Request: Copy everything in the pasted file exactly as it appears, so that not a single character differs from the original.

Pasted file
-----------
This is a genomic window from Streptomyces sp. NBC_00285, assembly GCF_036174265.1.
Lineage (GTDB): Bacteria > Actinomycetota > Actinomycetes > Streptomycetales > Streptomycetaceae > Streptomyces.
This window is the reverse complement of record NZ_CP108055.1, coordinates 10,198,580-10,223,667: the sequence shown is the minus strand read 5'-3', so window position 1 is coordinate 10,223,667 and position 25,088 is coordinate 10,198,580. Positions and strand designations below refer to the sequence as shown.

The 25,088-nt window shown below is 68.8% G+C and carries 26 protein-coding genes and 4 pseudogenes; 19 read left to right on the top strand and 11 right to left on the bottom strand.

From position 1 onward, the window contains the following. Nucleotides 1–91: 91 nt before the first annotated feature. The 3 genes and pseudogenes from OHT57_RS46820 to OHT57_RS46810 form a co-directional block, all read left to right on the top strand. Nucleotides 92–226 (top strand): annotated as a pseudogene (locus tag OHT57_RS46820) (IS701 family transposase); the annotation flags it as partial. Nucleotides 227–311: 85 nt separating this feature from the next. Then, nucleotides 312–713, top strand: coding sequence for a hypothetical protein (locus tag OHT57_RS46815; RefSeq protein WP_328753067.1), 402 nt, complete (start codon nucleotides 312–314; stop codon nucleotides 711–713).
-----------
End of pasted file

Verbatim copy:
This is a genomic window from Streptomyces sp. NBC_00285, assembly GCF_036174265.1.
Lineage (GTDB): Bacteria > Actinomycetota > Actinomycetes > Streptomycetales > Streptomycetaceae > Streptomyces.
This window is the reverse complement of record NZ_CP108055.1, coordinates 10,198,580-10,223,667: the sequence shown is the minus strand read 5'-3', so window position 1 is coordinate 10,223,667 and position 25,088 is coordinate 10,198,580. Positions and strand designations below refer to the sequence as shown.

The 25,088-nt window shown below is 68.8% G+C and carries 26 protein-coding genes and 4 pseudogenes; 19 read left to right on the top strand and 11 right to left on the bottom strand.

From position 1 onward, the window contains the following. Nucleotides 1–91: 91 nt before the first annotated feature. The 3 genes and pseudogenes from OHT57_RS46820 to OHT57_RS46810 form a co-directional block, all read left to right on the top strand. Nucleotides 92–226 (top strand): annotated as a pseudogene (locus tag OHT57_RS46820) (IS701 family transposase); the annotation flags it as partial. Nucleotides 227–311: 85 nt separating this feature from the next. Then, nucleotides 312–713, top strand: coding sequence for a hypothetical protein (locus tag OHT57_RS46815; RefSeq protein WP_328753067.1), 402 nt, complete (start codon nucleotides 312–314; stop codon nucleotides 711–713).